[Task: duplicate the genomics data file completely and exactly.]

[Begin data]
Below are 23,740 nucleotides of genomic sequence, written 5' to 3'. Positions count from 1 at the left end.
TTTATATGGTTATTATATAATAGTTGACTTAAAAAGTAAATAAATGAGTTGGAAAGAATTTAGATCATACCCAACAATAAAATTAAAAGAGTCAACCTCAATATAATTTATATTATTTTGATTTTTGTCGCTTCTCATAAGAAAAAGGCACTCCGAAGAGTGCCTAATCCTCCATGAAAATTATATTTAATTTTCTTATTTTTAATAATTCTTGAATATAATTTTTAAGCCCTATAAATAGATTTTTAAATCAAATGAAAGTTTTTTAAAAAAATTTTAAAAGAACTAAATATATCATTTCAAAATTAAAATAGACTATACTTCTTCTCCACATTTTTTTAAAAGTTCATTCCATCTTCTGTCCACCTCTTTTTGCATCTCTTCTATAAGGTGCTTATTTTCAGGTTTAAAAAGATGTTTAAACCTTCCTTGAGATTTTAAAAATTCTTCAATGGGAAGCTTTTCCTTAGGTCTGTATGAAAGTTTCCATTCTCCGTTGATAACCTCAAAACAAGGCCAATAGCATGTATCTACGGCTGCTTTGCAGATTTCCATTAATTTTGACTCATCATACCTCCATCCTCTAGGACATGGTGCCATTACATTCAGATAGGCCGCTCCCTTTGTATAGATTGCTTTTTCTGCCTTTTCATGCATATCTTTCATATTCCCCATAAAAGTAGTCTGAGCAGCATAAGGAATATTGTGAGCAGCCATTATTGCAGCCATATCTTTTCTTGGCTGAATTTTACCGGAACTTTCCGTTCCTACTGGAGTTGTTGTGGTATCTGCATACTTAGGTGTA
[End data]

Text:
Below are 23,740 nucleotides of genomic sequence, written 5' to 3'. Positions count from 1 at the left end.
TTTATATGGTTATTATATAATAGTTGACTTAAAAAGTAAATAAATGAGTTGGAAAGAATTTAGATCATACCCAACAATAAAATTAAAAGAGTCAACCTCAATATAATTTATATTATTTTGATTTTTGTCGCTTCTCATAAGAAAAAGGCACTCCGAAGAGTGCCTAATCCTCCATGAAAATTATATTTAATTTTCTTATTTTTAATAATTCTTGAATATAATTTTTAAGCCCTATAAATAGATTTTTAAATCAAATGAAAGTTTTTTAAAAAAATTTTAAAAGAACTAAATATATCATTTCAAAATTAAAATAGACTATACTTCTTCTCCACATTTTTTTAAAAGTTCATTCCATCTTCTGTCCACCTCTTTTTGCATCTCTTCTATAAGGTGCTTATTTTCAGGTTTAAAAAGATGTTTAAACCTTCCTTGAGATTTTAAAAATTCTTCAATGGGAAGCTTTTCCTTAGGTCTGTATGAAAGTTTCCATTCTCCGTTGATAACCTCAAAACAAGGCCAATAGCATGTATCTACGGCTGCTTTGCAGATTTCCATTAATTTTGACTCATCATACCTCCATCCTCTAGGACATGGTGCCATTACATTCAGATAGGCCGCTCCCTTTGTATAGATTGCTTTTTCTGCCTTTTCATGCATATCTTTCATATTCCCCATAAAAGTAGTCTGAGCAGCATAAGGAATATTGTGAGCAGCCATTATTGCAGCCATATCTTTTCTTGGCTGAATTTTACCGGAACTTTCCGTTCCTACTGGAGTTGTTGTGGTATCTGCATACTTAGGTGTA